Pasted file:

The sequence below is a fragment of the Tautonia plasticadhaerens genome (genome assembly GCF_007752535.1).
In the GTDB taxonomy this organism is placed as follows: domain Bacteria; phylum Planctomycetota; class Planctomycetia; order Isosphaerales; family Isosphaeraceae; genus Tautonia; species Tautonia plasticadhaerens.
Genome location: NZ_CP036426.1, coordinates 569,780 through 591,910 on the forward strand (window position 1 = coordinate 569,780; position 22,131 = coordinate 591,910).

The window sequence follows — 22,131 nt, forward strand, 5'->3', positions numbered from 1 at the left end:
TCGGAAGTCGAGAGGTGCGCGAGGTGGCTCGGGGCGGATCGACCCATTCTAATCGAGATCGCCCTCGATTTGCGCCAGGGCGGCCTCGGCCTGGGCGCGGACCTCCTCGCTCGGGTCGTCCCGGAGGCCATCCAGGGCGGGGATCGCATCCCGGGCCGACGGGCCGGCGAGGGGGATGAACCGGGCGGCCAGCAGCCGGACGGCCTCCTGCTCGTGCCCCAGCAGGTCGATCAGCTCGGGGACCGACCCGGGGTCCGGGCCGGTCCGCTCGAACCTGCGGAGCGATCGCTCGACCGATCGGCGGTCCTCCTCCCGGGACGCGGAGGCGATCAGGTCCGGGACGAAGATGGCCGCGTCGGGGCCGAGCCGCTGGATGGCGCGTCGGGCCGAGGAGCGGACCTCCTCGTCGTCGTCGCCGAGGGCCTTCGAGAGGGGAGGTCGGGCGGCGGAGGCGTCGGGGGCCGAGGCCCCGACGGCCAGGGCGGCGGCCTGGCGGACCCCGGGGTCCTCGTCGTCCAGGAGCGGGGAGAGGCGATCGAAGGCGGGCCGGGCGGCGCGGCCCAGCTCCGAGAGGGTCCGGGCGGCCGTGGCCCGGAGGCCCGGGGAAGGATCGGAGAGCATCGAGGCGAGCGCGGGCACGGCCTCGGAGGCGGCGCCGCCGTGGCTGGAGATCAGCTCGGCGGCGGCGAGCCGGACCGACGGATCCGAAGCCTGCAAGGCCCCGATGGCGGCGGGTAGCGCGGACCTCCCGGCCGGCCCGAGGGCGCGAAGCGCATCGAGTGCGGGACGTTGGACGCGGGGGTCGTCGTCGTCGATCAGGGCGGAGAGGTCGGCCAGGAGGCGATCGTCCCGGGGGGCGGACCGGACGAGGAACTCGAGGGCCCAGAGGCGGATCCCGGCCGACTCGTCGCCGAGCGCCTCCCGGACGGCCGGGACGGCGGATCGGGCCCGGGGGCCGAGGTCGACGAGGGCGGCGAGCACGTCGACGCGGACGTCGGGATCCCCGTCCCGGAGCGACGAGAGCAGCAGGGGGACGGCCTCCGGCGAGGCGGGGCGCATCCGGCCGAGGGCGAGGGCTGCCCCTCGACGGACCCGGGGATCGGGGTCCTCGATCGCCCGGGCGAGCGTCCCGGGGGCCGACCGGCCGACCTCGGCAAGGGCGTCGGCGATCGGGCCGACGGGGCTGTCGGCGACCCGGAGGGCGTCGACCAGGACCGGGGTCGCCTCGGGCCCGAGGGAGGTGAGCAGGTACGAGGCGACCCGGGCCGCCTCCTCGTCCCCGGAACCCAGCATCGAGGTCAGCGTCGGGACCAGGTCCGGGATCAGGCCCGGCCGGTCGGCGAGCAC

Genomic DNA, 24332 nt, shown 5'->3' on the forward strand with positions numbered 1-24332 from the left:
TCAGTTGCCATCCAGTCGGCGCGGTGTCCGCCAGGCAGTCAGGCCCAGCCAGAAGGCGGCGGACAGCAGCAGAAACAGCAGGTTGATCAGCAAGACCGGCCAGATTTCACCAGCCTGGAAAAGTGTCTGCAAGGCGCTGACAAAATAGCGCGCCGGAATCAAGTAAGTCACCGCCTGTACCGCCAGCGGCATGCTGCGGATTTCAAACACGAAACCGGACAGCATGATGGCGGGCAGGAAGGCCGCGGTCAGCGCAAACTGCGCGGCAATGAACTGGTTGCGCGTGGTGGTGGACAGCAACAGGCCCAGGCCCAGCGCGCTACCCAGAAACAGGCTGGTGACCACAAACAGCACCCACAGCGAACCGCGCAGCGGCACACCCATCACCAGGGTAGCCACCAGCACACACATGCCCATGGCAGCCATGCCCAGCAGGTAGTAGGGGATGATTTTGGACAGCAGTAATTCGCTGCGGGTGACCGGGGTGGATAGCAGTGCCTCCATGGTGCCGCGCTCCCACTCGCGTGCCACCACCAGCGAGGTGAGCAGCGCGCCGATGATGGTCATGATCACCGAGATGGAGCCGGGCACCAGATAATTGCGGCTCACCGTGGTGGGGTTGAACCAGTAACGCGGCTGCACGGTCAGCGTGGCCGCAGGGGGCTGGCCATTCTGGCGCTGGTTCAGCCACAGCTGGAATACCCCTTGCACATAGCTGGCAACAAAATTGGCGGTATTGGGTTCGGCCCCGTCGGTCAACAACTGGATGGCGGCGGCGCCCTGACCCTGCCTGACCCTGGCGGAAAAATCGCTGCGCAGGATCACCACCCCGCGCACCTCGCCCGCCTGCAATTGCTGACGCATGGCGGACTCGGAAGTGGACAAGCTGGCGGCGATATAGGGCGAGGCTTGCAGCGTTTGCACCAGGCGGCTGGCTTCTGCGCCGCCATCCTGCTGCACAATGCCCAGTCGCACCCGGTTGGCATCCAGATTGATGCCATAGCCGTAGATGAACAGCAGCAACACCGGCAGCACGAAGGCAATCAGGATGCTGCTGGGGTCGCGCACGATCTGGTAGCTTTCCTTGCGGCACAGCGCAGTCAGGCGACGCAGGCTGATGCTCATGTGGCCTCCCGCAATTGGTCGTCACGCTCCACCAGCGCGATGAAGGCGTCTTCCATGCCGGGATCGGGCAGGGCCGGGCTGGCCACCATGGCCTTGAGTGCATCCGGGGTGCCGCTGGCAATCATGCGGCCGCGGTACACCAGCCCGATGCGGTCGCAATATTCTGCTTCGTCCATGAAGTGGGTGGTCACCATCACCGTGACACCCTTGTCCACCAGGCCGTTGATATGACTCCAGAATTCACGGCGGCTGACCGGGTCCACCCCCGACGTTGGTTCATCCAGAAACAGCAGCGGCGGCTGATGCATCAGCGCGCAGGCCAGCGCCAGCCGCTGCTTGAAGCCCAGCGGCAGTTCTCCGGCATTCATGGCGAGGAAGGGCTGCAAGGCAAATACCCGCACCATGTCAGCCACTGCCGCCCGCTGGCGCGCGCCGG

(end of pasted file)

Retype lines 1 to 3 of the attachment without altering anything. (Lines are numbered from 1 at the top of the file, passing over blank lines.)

The sequence below is a fragment of the Tautonia plasticadhaerens genome (genome assembly GCF_007752535.1).
In the GTDB taxonomy this organism is placed as follows: domain Bacteria; phylum Planctomycetota; class Planctomycetia; order Isosphaerales; family Isosphaeraceae; genus Tautonia; species Tautonia plasticadhaerens.
Genome location: NZ_CP036426.1, coordinates 569,780 through 591,910 on the forward strand (window position 1 = coordinate 569,780; position 22,131 = coordinate 591,910).